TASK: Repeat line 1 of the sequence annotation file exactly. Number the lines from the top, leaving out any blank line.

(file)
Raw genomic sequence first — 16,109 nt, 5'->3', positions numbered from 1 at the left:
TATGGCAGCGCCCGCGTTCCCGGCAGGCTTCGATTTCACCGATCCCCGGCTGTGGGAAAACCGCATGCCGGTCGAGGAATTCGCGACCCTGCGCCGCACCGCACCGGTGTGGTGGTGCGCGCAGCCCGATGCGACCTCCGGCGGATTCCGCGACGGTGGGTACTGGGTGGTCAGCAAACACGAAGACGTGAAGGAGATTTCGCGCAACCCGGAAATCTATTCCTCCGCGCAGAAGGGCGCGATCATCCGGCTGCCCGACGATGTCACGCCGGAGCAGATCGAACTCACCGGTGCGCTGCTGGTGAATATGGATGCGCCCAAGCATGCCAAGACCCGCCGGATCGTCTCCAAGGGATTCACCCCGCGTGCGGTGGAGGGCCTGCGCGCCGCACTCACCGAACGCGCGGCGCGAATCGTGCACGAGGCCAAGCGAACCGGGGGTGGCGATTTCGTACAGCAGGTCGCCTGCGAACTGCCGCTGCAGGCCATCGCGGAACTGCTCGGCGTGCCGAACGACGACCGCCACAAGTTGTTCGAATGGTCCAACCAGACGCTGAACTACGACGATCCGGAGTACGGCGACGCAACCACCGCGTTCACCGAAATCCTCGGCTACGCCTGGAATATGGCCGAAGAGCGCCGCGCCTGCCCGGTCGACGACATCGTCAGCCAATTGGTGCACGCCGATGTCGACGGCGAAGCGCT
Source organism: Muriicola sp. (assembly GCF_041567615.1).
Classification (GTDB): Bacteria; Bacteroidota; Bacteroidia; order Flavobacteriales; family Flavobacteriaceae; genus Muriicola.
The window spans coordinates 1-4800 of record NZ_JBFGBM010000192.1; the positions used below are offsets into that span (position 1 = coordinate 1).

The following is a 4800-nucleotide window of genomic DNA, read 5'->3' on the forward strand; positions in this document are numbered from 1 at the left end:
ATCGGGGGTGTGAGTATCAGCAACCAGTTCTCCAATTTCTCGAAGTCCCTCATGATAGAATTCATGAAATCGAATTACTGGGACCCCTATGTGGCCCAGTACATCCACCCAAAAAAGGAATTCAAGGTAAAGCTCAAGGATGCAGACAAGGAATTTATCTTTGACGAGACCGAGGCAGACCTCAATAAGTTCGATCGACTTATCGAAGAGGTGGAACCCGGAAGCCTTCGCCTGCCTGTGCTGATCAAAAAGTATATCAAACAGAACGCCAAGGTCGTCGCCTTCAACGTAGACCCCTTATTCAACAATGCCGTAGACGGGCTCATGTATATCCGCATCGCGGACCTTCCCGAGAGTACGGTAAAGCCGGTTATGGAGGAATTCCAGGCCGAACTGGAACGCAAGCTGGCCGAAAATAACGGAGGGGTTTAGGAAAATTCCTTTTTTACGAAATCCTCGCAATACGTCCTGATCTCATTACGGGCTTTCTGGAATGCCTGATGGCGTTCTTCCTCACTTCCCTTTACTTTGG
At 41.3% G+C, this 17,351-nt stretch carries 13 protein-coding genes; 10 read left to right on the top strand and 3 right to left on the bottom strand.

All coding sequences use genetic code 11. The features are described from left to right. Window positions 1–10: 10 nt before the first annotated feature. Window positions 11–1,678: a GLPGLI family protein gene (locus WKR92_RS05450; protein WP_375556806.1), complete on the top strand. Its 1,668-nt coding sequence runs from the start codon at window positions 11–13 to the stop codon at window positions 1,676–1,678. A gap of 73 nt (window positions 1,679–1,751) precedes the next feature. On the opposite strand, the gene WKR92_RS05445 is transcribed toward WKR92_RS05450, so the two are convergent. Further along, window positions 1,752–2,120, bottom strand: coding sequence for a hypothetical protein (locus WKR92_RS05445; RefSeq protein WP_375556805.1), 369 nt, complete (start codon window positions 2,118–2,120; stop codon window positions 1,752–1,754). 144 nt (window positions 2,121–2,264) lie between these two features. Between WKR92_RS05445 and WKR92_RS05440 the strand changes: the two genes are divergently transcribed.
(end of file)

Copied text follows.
Raw genomic sequence first — 16,109 nt, 5'->3', positions numbered from 1 at the left: